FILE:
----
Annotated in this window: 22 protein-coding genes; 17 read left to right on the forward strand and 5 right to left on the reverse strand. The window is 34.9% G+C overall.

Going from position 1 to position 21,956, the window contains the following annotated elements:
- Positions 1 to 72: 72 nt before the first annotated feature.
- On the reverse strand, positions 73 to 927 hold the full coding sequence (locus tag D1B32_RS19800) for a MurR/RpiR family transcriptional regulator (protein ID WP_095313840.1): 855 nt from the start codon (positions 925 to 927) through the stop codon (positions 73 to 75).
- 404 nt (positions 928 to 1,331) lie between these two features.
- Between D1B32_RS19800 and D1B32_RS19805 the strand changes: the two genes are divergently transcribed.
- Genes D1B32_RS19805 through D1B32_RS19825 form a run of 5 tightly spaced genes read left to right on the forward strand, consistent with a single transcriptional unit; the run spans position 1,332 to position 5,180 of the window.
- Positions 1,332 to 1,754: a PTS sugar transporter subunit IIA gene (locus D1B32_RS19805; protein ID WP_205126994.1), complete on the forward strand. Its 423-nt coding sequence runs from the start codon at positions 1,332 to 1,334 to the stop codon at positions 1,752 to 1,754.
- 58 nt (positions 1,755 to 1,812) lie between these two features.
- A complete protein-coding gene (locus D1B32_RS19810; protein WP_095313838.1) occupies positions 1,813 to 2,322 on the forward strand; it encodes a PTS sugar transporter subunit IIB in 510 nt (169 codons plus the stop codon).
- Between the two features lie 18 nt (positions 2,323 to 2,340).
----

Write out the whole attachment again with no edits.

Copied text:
Annotated in this window: 22 protein-coding genes; 17 read left to right on the forward strand and 5 right to left on the reverse strand. The window is 34.9% G+C overall.

Going from position 1 to position 21,956, the window contains the following annotated elements:
- Positions 1 to 72: 72 nt before the first annotated feature.
- On the reverse strand, positions 73 to 927 hold the full coding sequence (locus tag D1B32_RS19800) for a MurR/RpiR family transcriptional regulator (protein ID WP_095313840.1): 855 nt from the start codon (positions 925 to 927) through the stop codon (positions 73 to 75).
- 404 nt (positions 928 to 1,331) lie between these two features.
- Between D1B32_RS19800 and D1B32_RS19805 the strand changes: the two genes are divergently transcribed.
- Genes D1B32_RS19805 through D1B32_RS19825 form a run of 5 tightly spaced genes read left to right on the forward strand, consistent with a single transcriptional unit; the run spans position 1,332 to position 5,180 of the window.
- Positions 1,332 to 1,754: a PTS sugar transporter subunit IIA gene (locus D1B32_RS19805; protein ID WP_205126994.1), complete on the forward strand. Its 423-nt coding sequence runs from the start codon at positions 1,332 to 1,334 to the stop codon at positions 1,752 to 1,754.
- 58 nt (positions 1,755 to 1,812) lie between these two features.
- A complete protein-coding gene (locus D1B32_RS19810; protein WP_095313838.1) occupies positions 1,813 to 2,322 on the forward strand; it encodes a PTS sugar transporter subunit IIB in 510 nt (169 codons plus the stop codon).
- Between the two features lie 18 nt (positions 2,323 to 2,340).